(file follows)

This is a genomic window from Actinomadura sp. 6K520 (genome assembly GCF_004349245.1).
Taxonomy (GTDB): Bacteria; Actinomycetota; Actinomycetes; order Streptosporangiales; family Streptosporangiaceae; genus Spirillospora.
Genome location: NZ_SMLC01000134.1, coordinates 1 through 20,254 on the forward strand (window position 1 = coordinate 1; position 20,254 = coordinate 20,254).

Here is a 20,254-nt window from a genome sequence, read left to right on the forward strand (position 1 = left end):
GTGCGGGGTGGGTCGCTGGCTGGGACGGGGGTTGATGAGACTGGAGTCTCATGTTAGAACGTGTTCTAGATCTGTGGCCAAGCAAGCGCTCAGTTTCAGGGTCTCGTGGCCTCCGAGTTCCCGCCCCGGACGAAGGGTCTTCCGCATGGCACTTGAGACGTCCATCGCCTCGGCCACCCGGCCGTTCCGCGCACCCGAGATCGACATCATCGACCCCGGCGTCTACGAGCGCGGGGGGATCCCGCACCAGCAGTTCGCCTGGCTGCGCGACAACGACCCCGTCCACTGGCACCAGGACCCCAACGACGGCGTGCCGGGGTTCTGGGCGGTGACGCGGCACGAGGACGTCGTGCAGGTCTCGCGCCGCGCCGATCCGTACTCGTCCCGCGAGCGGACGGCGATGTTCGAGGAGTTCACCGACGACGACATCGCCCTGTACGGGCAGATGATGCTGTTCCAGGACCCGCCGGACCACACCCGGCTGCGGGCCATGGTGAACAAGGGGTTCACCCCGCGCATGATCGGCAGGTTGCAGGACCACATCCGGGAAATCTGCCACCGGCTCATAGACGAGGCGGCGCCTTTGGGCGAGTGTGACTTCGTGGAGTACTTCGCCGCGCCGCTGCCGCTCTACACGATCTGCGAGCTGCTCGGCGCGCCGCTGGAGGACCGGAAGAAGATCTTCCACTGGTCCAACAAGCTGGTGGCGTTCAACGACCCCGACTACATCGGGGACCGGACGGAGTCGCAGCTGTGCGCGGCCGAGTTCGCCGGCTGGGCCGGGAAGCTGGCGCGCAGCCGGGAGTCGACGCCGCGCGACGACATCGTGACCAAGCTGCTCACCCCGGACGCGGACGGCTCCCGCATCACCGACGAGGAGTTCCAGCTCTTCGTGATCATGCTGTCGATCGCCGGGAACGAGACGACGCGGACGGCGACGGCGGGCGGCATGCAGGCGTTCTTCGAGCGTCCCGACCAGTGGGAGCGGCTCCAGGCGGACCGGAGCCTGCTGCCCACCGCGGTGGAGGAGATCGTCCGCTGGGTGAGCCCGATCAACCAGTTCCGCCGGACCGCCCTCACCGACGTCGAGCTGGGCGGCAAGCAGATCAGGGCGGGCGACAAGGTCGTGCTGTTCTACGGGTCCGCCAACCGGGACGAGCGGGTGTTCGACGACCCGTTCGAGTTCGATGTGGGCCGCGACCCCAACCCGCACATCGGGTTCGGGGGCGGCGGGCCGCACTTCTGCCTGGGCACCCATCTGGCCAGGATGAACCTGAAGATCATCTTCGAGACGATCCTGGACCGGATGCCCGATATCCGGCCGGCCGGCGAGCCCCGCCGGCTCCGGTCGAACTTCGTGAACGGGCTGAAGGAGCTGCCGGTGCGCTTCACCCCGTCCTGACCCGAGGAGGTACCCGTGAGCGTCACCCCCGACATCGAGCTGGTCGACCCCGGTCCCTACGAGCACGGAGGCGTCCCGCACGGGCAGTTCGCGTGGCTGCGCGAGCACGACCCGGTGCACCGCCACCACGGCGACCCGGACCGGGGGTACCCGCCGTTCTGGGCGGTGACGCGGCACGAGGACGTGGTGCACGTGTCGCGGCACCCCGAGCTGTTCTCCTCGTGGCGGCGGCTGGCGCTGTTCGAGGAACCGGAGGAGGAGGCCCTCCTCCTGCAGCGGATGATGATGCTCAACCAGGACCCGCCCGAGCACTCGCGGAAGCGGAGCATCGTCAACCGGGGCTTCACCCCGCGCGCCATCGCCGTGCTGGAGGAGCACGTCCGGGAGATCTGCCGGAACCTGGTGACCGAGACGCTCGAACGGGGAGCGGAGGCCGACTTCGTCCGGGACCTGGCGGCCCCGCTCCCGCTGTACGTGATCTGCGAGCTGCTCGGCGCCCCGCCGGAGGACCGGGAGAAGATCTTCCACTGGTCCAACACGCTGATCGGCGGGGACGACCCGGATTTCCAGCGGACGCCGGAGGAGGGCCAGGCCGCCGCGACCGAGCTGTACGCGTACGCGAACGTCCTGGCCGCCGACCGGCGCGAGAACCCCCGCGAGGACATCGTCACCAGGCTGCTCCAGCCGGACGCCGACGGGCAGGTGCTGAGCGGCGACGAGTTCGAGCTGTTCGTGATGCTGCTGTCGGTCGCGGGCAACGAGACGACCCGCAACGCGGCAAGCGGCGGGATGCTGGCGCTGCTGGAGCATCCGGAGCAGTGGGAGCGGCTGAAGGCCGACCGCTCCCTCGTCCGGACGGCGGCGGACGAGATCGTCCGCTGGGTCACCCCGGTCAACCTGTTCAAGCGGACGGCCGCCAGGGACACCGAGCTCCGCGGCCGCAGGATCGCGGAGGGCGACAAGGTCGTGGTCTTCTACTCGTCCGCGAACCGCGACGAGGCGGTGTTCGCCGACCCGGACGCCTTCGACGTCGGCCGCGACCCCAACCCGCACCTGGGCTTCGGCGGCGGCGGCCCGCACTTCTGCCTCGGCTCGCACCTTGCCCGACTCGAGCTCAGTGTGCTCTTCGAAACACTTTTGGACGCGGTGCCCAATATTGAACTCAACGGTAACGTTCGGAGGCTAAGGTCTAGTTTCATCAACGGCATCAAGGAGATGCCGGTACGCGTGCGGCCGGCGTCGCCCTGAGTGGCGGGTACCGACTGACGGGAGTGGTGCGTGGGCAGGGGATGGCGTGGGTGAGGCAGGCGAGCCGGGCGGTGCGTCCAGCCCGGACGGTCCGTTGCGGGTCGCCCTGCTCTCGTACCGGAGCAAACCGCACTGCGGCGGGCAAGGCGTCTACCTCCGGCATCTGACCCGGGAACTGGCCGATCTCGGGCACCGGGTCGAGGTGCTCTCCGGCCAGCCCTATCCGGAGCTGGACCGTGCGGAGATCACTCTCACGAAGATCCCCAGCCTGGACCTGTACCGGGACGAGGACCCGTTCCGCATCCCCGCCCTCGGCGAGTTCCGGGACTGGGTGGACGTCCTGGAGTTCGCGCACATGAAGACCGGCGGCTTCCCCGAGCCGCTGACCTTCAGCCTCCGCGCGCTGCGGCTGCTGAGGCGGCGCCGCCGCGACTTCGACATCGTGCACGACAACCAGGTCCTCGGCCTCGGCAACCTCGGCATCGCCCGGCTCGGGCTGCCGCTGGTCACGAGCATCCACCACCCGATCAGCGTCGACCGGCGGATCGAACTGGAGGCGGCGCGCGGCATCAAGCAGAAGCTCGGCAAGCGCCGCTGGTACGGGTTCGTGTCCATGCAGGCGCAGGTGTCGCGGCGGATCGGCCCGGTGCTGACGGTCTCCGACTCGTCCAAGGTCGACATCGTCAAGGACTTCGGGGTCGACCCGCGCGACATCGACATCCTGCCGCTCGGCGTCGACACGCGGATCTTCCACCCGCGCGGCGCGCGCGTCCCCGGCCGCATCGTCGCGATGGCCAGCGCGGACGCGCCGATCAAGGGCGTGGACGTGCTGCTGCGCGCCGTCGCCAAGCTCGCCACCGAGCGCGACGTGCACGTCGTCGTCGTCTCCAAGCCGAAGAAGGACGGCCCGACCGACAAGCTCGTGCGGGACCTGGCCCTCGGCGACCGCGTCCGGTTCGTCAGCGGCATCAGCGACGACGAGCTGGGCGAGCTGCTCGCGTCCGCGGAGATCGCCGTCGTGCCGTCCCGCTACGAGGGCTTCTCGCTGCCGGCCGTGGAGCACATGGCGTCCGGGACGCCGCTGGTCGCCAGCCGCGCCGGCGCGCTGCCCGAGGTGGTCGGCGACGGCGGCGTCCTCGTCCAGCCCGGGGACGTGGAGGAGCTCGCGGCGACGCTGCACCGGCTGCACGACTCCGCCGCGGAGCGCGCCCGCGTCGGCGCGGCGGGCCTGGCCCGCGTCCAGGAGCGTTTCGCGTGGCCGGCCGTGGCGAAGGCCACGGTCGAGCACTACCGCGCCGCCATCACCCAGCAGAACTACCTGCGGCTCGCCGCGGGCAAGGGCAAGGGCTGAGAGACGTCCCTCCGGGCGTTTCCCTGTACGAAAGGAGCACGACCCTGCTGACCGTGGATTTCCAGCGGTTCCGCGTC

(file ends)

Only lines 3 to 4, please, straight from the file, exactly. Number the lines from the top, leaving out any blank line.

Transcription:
Genome location: NZ_SMLC01000134.1, coordinates 1 through 20,254 on the forward strand (window position 1 = coordinate 1; position 20,254 = coordinate 20,254).

Here is a 20,254-nt window from a genome sequence, read left to right on the forward strand (position 1 = left end):